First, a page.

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14 November, 2011



Year of Release—Film:  2011

Year of Release—DVD:  2011

DVD Label:  Horse Archer Productions

[Ed. Note:  If you happen to be a horror-host with a current program, and would like to see it reviewed here, please contact me at unimonster64@gmail.com.]

Readers who recall my delight with the last effort out of Horse Archer Productions [http://www.horsearcherproductions.com], the superb VIRGINIA CREEPERS: THE HORROR HOST TRADITION OF THE OLD DOMINION, will not be surprised that I’m equally pleased with the latest documentary from the team of Sean Kotz and Chris Valluzzo, the tribute to Petersburg, Virginia’s Bowman Body, Bill Bowman.  For more than forty years now, The Bowman Body has been a northern Virginia institution; an inspiration to horror-movie fans who eagerly tuned in throughout the 1970s and ‘80s to see a rumpled, pasty-face ghoul in a tuxedo and sneakers, band-aid prominently affixed to his bald head, rise up out of his coffin to entertain them with his unique style of homespun humor.

He would invariably greet his viewers with a cheerful “Hi there Horror Movie Fans,” a catchphrase that is the title of Kotz and Valluzzo’s new offering.  Being a devoted fan of Horror hosts in general, and having previously been exposed to the Bowman Body through the aforementioned VIRGINIA CREEPERS, I have been eagerly awaiting the debut of this feature dedicated to Bowman’s character since the first announcement of it, and I must say the wait was worth it.

The format is identical to the earlier documentary, including being hosted by Mr. Lobo, of the nationally-syndicated Cinema Insomnia program.  It features clips of the various shows which Bowman hosted during his career, as well as still photographs and audio clips.  By far the bulk of the documentary, however, is given over to anecdotal interviews with those who worked with Bill Bowman, those who were fans of Bill Bowman’s, those who were inspired by Bill Bowman, and with the Bowman Body himself.  The stories told are fascinating, funny, and informative, and give the viewer a good sense of what it was like to tune in to one of Bowman’s programs.  Some of the footage was previously used in VIRGINIA CREEPERS, but that’s not an issue in a documentary; there’s only so much surviving Bowman footage, and as far as the interviews are concerned, those, like testimony in a court of law, have a value and permanence that outweighs any arbitrary desire for ‘new’ or ‘fresh’ material.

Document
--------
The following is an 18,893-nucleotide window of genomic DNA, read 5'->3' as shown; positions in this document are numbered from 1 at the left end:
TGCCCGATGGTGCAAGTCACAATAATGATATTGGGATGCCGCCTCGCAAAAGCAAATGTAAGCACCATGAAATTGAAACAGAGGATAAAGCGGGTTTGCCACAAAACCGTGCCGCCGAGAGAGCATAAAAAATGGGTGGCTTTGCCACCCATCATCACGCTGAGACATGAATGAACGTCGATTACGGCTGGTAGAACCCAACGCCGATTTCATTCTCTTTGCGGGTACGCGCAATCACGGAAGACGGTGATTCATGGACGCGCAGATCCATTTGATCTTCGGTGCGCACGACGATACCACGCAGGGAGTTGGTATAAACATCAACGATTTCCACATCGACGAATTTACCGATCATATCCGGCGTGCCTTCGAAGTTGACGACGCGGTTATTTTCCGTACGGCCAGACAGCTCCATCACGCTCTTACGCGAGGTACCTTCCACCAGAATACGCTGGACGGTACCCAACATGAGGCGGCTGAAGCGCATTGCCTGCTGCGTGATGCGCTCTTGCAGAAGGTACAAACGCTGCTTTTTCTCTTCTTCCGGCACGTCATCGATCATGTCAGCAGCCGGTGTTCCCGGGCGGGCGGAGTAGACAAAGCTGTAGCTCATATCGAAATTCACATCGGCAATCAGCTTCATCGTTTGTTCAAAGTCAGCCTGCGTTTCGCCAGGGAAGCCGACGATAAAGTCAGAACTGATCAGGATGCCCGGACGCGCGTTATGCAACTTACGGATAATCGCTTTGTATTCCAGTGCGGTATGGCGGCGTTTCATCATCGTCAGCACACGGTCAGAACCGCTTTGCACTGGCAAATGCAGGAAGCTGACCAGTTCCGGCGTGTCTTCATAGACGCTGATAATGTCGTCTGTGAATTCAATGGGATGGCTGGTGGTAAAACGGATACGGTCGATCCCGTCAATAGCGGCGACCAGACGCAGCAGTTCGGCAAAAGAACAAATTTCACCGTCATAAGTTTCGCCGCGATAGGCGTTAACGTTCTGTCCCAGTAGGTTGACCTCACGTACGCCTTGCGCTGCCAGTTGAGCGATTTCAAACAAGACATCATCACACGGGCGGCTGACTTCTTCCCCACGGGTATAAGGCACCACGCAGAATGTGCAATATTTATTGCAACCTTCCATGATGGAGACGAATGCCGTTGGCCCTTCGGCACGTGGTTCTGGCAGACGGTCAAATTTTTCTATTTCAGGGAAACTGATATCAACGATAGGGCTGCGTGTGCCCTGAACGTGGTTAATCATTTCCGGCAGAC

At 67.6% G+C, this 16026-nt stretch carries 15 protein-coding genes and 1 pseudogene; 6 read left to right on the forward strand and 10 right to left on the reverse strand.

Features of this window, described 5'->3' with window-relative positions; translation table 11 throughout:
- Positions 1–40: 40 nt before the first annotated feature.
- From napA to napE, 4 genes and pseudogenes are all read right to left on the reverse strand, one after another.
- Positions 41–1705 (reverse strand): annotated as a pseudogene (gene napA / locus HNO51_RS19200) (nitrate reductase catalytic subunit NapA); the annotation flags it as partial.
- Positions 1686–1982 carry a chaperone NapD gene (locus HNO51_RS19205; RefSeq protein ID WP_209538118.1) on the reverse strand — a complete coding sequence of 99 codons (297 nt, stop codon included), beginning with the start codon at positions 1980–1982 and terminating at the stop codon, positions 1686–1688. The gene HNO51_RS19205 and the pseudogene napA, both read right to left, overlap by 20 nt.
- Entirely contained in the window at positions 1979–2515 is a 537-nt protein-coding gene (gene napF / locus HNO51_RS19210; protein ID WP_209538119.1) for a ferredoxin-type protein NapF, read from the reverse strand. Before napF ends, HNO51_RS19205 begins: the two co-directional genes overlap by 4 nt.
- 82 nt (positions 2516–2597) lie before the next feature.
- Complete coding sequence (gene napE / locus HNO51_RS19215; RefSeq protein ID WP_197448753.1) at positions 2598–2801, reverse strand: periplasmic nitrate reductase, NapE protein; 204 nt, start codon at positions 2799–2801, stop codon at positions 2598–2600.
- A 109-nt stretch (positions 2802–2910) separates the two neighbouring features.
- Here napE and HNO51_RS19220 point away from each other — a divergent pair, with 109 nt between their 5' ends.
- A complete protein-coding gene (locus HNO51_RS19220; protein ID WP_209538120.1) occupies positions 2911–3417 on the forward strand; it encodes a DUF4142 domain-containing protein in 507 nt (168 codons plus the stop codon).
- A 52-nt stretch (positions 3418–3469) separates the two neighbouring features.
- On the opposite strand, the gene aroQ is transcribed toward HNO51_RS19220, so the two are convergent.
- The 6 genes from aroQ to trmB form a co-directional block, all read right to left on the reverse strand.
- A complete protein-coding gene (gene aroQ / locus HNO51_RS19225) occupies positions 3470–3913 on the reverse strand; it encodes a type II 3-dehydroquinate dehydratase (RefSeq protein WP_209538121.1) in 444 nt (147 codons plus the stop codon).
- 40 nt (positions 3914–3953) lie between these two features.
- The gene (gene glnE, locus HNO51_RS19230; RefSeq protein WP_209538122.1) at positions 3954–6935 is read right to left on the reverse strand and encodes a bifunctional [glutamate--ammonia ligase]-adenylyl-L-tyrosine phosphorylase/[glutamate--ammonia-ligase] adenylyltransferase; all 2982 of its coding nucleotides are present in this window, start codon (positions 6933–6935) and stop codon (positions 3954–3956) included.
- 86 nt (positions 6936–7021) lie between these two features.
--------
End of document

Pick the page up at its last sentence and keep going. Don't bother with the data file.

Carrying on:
That’s not to say that there’s nothing new here.  Indeed, most of the interviews are new, especially much of the filmmakers’ conversation with Bowman himself.  This provides the viewer with much-needed background on Bowman, and his journey from radio station disc jockey to a television icon who was, in 2005, honored for his “… distinguished career in television broadcasting and for his many contributions to the success of the Legislative Studio for Commonwealth Public Broadcasting …” by the Virginia State Legislature.  It is a fitting tribute to a deserving man—as is this documentary.  I heartily recommend it to all who can still recall the joys of curling up in front of the television set on Friday and Saturday nights, as a dedicated cadre of horror-hosts guided our initial explorations into the world of classic (and not-so-classic) Horror and Science-Fiction movies.

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